Ralph Bunche was an American political scientist and diplomat noted for his mediation between the Israelis and Palestinians in the 1940s. He was responsible for an armistice agreement between the two groups and became the first African American to be awarded the Nobel Peace Prize as a result. Ralph Bunche was also awarded the Medal of Freedom, one of the two highest civilian awards in the United States, from President Lyndon Johnson in 1971.
Ralph Bunche was born in Detroit, Michigan on 7 August 1904, the son of a barber and an amateur musician. At the age of ten, he moved with his family to Albuquerque, New Mexico in the hopes of improving his parents' failing health. Sadly, they both died within a few years, and the orphaned Ralph Bunche moved to Los Angeles, California, where he lived with his grandmother, at the age of 13.
Ralph Bunche attended Jefferson High School in Los Angeles, where he stood out for his excellence in academics and debate. Bunche graduated as valedictorian, but was barred from the Los Angeles scholarship honor society because of his race. He continued his academic career at the University of California, Los Angeles (UCLA), to which he earned a partial scholarship. He also worked throughout his college career in order to supplement his scholarship.
At UCLA, Ralph Bunche continued to distinguish himself in varied fields. He was a model student who excelled in debate, student politics, and athletics, and he graduated as valedictorian once again, with the highest Latin honor, summa cum laude. Ralph Bunche went on to earn his Master's degree in political science at Harvard University, paying his tuition with a university scholarship and a gift from a Los Angeles black women's organization that established a scholarship fund in his name. While completing his Doctorate at Harvard, Ralph Bunche worked as a professor at the predominantly black Howard University in Washington, D. C., where he established the Political Science Department.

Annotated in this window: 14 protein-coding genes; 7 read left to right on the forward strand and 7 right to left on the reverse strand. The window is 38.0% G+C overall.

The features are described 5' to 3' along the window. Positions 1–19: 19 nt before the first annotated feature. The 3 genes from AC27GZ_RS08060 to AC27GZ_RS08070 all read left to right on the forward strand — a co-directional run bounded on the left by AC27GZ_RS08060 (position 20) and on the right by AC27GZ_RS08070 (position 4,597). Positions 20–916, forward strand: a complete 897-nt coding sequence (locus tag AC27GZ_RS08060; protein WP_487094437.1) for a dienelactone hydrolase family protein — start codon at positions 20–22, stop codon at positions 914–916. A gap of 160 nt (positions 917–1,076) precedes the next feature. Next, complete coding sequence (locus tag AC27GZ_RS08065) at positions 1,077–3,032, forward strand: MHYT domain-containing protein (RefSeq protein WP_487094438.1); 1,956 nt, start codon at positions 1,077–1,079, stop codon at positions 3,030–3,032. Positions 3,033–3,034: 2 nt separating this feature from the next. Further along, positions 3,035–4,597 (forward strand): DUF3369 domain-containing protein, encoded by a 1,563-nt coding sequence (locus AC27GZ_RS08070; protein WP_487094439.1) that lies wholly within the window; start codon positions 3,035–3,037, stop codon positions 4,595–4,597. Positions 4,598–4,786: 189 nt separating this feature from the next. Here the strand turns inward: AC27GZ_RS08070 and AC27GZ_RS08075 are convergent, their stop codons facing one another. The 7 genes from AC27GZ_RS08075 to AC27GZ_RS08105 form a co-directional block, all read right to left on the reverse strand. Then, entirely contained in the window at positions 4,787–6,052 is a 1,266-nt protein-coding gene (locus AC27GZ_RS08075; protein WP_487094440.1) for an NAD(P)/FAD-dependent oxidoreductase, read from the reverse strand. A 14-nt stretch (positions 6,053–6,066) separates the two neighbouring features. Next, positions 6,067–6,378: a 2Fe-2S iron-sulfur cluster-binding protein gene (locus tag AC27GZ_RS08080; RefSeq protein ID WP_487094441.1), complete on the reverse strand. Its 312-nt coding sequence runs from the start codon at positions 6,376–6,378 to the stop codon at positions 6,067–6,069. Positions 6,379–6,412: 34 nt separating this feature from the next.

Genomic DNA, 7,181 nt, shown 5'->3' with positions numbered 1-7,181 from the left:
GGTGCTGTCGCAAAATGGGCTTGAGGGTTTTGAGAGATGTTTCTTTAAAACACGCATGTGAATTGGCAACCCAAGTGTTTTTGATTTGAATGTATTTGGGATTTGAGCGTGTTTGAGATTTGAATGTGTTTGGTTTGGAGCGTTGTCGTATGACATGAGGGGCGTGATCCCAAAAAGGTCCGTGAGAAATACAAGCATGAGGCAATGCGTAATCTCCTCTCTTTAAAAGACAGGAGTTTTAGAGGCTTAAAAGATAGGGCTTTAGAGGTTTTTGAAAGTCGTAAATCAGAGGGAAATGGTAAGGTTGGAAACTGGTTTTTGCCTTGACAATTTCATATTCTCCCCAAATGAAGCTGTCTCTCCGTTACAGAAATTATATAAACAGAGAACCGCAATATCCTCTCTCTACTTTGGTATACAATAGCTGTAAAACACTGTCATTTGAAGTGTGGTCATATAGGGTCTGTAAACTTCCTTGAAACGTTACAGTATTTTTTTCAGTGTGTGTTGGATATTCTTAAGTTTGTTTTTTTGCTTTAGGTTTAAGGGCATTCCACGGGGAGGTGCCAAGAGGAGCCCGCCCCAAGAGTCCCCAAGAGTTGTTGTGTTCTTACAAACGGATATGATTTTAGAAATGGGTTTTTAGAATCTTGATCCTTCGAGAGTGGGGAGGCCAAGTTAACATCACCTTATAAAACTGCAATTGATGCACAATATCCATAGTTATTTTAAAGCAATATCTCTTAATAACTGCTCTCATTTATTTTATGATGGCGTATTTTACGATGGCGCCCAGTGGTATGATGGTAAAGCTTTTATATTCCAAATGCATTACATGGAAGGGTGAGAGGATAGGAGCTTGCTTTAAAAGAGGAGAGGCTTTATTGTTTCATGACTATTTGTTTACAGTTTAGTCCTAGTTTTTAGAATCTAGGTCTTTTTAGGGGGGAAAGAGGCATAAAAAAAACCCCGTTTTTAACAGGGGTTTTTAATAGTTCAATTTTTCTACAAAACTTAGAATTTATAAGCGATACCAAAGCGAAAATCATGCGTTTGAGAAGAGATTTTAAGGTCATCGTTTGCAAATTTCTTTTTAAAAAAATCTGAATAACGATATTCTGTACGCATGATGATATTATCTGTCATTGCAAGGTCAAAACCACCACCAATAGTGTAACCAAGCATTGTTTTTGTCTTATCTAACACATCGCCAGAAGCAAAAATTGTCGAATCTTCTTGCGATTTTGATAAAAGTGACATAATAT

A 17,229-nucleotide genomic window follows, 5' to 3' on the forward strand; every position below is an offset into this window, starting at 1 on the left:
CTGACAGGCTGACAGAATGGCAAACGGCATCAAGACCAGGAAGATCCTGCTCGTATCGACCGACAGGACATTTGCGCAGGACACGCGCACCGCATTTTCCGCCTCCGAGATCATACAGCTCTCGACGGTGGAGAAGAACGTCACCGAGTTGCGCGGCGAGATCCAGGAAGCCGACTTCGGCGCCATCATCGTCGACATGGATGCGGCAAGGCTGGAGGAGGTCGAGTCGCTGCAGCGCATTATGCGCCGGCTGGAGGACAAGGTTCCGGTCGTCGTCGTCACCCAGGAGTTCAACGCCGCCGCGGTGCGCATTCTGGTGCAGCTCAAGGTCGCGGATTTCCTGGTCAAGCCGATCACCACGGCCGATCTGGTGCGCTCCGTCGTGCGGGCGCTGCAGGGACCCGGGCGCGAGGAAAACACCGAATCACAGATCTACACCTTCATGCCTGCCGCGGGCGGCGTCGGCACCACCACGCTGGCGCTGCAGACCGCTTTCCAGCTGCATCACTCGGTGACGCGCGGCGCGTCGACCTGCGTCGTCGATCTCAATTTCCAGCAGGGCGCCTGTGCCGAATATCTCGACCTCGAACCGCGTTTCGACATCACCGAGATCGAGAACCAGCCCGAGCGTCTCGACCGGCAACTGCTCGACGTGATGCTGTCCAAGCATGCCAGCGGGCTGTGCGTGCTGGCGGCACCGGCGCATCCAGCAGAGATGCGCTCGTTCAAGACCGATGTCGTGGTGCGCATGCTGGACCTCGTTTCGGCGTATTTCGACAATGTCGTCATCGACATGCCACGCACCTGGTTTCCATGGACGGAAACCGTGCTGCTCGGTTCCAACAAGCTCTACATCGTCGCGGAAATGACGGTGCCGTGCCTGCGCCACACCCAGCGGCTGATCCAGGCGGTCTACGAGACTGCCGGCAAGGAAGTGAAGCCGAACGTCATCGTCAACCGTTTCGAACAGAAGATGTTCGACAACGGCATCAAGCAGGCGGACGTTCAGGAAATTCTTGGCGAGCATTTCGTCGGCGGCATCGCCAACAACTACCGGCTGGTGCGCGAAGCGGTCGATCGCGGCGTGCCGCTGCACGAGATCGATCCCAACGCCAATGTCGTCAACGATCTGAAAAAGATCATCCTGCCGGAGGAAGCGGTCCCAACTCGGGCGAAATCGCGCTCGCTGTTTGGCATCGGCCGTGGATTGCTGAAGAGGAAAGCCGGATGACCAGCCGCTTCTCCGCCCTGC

After finishing his Ph.D. in 1934, Ralph Bunche spoke out against racism and segregation, founding the National Negro Congress in 1936. He also continued his study through field research in Africa and published pamphlets about political race relations in the United States and the world at large.
Ralph Bunche began working for the United States government during World War II, first in the Office of Strategic Services, the forerunner of the CIA, and later for the State Department. Ralph Bunche became one of the leaders of the Institute of Pacific Relations (IPR) along with Alger Hiss. In 1945, Ralph Bunche was involved in planning the United Nations and in drafting its charter and creating the International Declaration of Human Rights.
Ralph Bunche's work in Palestine began in 1947 and culminated in the signing of the Armistice Agreements in 1949. A year later, he was awarded the Nobel Peace Prize for his achievements in the area. Bunche continued to work for peace in volatile regions, and in 1968 he became the undersecretary-general of the United Nations.
Ralph Bunche died in 1971, but his legacy of peace and civil rights endures. Ralph Bunche has given his name to a classroom building at UCLA, the oldest Federal Government library in the United States, and a park in New York City.